There was almost a tribunal of inquiry recently when a company renting out bouncy castles failed to turn up to some First Holy Communion parties. Obviously, anyone would sympathise with a small child devastated by disappointment.
It did, however, raise the question of priorities. In fairness to one of the mums quoted in an article about the incident, she said the celebration of the sacrament was the most important thing and the bouncy castle no-show was secondary.
Some of the reactions online and in the media veered dangerously close to one generally reserved for a human rights violation rather than a First Communion child without a bouncy castle.
Whatever about inflatables, it is easy to mock the excesses of First Communion and Confirmation celebrations. Easy, too, to feel middle-class condescension towards those who book the fake tan, eyelashes and more for the child months in advance. And easy to miss the fierce desire to give the best to their children that animates eye-watering spending on a single event.
It’s also easy for regular Mass-goers to roll their eyes at the overdressed, noisy interlopers who come to Mass only under duress. These same non-attendees will ring Joe Duffy if the parish priest suggests the slightest alteration to what they see as the traditional First Communion.
People want to give their children the wonderful day they had themselves. Yet even twenty-five years ago, many of those who made their First Holy Communion would be at Mass the following day. Today the next visit to a church outside of school hours may be a grandparent’s funeral or their own Confirmation.
Priests waver between feeling the church is simply being used as a convenient venue for an essentially secular rite of passage, and worrying that if they take a harder line, they will stamp out whatever smouldering embers of faith remain
One rural parish priest told me of a parent at a pre-Communion meeting who suggested that expecting parents to attend mass in advance of the First Holy Communion was both out-of-date and disrespectful to adults’ right to express their spirituality in whatever way they wished.
In other words, the transactional approach: give us the experience we want but expect nothing from us.
Priests waver between feeling that the church is simply being used as a convenient venue for an essentially secular rite of passage, and worrying that if they take a harder line, they will stamp out whatever smouldering embers of faith remain.
It is not just the fault of the reluctant adults in the pews. The church has done a terrible job of communicating the value of being part of a Christian community.
There is research to show that being part of a faith community has all sorts of protective effects, particularly for young people. As agnostic David Robson succinctly put it, “if you have sufficient willpower to get out of bed on a Sunday morning, for example, you may also have enough self-control to resist life’s other temptations.”
Parents are well-meaning but sometimes muddled. They want to celebrate their children but children do not so much need to be celebrated as rooted. Children are already under tremendous pressure to be amazing in every way in a highly individualised society. Conversely, their experience of being a community member outside of immediate family and friends is atrophied.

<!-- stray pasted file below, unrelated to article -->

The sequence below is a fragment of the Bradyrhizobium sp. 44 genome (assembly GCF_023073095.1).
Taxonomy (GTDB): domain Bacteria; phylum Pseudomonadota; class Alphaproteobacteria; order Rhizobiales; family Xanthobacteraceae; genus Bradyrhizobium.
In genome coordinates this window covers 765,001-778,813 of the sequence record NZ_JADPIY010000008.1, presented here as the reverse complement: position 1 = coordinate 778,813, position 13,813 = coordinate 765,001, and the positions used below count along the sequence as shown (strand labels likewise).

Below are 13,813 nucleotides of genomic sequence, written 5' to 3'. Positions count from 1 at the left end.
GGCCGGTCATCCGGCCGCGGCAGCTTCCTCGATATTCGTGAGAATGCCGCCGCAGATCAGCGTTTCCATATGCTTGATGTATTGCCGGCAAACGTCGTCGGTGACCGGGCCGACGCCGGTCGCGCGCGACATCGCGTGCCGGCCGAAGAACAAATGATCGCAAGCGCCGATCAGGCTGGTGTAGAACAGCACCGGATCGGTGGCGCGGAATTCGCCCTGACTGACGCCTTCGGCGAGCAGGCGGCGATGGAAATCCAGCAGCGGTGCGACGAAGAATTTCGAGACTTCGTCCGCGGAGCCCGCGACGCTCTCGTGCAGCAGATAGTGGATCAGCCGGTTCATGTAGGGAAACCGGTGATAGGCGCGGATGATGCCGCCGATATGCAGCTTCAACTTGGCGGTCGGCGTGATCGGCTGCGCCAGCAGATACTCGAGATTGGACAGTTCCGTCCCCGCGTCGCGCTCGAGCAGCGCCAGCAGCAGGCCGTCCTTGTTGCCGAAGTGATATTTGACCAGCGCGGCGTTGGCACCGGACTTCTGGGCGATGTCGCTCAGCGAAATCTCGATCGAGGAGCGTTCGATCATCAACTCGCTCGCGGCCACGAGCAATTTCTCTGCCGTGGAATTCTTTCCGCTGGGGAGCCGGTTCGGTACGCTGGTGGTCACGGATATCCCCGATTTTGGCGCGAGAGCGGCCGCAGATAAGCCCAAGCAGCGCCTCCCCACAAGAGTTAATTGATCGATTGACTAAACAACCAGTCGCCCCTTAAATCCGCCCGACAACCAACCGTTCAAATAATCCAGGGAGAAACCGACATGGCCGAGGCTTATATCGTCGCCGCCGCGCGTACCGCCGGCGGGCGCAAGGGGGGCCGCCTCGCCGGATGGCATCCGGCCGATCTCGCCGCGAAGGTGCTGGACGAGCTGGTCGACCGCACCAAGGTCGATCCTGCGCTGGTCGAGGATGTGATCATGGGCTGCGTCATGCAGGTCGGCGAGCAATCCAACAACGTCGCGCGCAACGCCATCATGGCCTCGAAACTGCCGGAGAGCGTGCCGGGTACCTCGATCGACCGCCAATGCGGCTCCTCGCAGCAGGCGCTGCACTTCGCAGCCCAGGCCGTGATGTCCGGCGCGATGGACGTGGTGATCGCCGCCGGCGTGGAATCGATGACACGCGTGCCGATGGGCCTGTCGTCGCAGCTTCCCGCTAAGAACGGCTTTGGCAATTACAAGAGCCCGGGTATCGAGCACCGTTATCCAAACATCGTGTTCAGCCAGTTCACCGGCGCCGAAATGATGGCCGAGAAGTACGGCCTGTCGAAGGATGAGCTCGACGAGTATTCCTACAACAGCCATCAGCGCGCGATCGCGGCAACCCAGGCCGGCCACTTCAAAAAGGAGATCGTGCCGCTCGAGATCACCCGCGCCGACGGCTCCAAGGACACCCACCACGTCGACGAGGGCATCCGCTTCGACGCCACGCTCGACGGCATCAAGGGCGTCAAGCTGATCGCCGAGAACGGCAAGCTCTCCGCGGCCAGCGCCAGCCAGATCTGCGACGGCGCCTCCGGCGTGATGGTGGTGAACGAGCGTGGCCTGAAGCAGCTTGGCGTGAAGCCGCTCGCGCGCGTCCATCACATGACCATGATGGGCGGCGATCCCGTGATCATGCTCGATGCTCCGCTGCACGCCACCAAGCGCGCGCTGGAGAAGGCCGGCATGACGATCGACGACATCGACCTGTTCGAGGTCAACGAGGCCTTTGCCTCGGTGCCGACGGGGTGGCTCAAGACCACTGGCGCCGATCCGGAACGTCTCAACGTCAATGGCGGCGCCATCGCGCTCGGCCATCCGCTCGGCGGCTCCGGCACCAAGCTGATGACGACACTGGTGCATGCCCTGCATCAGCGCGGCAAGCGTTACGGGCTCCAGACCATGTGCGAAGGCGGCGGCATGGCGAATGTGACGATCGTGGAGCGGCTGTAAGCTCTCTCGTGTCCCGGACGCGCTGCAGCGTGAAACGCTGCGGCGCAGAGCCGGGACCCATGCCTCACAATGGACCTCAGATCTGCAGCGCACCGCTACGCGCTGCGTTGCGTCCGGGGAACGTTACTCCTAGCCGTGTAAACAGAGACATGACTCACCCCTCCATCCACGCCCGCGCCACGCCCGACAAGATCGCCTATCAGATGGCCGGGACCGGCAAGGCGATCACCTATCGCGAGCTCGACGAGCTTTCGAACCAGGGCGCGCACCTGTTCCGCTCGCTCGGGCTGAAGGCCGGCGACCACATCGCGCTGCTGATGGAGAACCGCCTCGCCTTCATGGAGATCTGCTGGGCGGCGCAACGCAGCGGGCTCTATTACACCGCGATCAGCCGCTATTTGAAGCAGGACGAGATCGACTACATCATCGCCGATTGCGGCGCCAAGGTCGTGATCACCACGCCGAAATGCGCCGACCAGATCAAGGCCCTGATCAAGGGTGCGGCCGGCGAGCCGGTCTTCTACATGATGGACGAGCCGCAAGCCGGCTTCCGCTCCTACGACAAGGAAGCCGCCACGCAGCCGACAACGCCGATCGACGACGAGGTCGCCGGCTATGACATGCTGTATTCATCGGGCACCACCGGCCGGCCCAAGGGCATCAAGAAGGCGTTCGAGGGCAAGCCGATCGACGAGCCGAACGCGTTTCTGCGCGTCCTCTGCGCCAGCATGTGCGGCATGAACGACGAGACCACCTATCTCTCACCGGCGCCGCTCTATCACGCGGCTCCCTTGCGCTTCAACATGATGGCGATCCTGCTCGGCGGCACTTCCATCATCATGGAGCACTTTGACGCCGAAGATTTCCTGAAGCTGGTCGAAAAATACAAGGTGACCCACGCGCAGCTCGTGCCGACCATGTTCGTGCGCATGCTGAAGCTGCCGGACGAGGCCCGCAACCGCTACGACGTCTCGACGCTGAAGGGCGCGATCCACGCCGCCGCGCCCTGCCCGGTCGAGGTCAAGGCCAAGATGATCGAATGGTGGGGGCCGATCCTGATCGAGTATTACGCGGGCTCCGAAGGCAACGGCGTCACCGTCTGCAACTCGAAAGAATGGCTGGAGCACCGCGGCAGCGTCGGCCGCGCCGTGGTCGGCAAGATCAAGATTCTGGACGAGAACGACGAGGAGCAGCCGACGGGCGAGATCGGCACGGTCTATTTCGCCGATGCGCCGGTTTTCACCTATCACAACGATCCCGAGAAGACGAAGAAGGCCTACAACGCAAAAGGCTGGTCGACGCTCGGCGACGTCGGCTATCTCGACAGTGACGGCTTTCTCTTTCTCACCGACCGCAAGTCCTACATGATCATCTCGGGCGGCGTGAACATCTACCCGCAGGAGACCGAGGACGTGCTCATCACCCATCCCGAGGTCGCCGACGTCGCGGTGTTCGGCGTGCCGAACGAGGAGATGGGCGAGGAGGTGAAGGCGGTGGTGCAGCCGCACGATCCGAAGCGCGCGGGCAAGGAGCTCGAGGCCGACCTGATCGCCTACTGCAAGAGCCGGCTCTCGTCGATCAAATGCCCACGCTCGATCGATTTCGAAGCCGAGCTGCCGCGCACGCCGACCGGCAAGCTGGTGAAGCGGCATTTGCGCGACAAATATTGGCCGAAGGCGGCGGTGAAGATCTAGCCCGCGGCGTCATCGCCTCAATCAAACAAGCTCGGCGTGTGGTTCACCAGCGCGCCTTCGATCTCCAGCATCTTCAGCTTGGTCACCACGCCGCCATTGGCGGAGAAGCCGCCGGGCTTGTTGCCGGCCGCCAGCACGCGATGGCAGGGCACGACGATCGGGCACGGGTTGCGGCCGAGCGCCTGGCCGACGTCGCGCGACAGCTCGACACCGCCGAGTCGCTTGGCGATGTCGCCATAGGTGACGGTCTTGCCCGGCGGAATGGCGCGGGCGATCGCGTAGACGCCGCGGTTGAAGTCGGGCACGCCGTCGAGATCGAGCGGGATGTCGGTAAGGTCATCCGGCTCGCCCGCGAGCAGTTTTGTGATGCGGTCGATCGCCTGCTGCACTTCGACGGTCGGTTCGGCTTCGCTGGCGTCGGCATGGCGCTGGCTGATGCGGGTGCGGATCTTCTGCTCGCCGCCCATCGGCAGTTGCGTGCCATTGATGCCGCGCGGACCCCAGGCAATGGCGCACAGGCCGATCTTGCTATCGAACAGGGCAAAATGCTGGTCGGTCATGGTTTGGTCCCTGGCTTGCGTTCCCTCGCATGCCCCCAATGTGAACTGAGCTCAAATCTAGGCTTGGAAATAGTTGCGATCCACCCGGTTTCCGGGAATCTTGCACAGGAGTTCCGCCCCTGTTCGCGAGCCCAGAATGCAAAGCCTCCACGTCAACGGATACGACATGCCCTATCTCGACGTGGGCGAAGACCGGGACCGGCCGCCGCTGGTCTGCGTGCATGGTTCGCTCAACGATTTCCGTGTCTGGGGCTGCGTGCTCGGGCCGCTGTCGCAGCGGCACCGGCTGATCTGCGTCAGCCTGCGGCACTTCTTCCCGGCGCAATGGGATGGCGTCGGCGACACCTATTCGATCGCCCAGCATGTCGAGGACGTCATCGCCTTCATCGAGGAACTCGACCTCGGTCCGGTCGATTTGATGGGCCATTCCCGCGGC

Part of receiving communion is about being incorporated further into something bigger than themselves, not so much being the focus of attention as learning how to be part of an interconnected, messy, muddling-through community, complete with obligations and responsibilities.
Attending church for its physical and mental health benefits, though, is just another form of transaction. As an agnostic, even one with as benign a view of religion as David Robson, the experience of the transcendent does not feature.
More than two decades of church scandals have left many disillusioned and angry, yet still hanging on to faith by their fingertips, still wanting there to be more to life than just being passively manipulated by algorithms nudging them to be more efficient consumers.
Perhaps what would work best for everyone is a benign separation. Those who would really prefer a beautiful humanist celebration should go for it
Missing God by Dennis O’Driscoll expresses that nagging sense of something missing when faith is gone – “Miss Him when the TV scientist explains the cosmos through equations, leaving our planet to revolve on its axis aimlessly, a wheel skidding in snow.”
Some of the parents bringing their children for First Holy Communion are not counting down the minutes until they can get on with the real business of the day, the party. They are there because of an inchoate sense of missing something and wanting their children to have a deep connection to meaning. The church, with isolated exceptions, is not feeding these people.
Perhaps what would work best for everyone is a benign separation. Those who would really prefer a beautiful humanist celebration should go for it. Those who would like to skip the whole church/humanist bit and get straight to the bouncy castle and prosecco should use their ingenuity to organise that, too.
Those who are left, the doubters and believers – I never met a person of faith who did not have aspects of both – could get on with trying to thrash out a way to live within the tension of a church that is profoundly flawed but that also still manages, miraculously, to offer the bread of eternal life.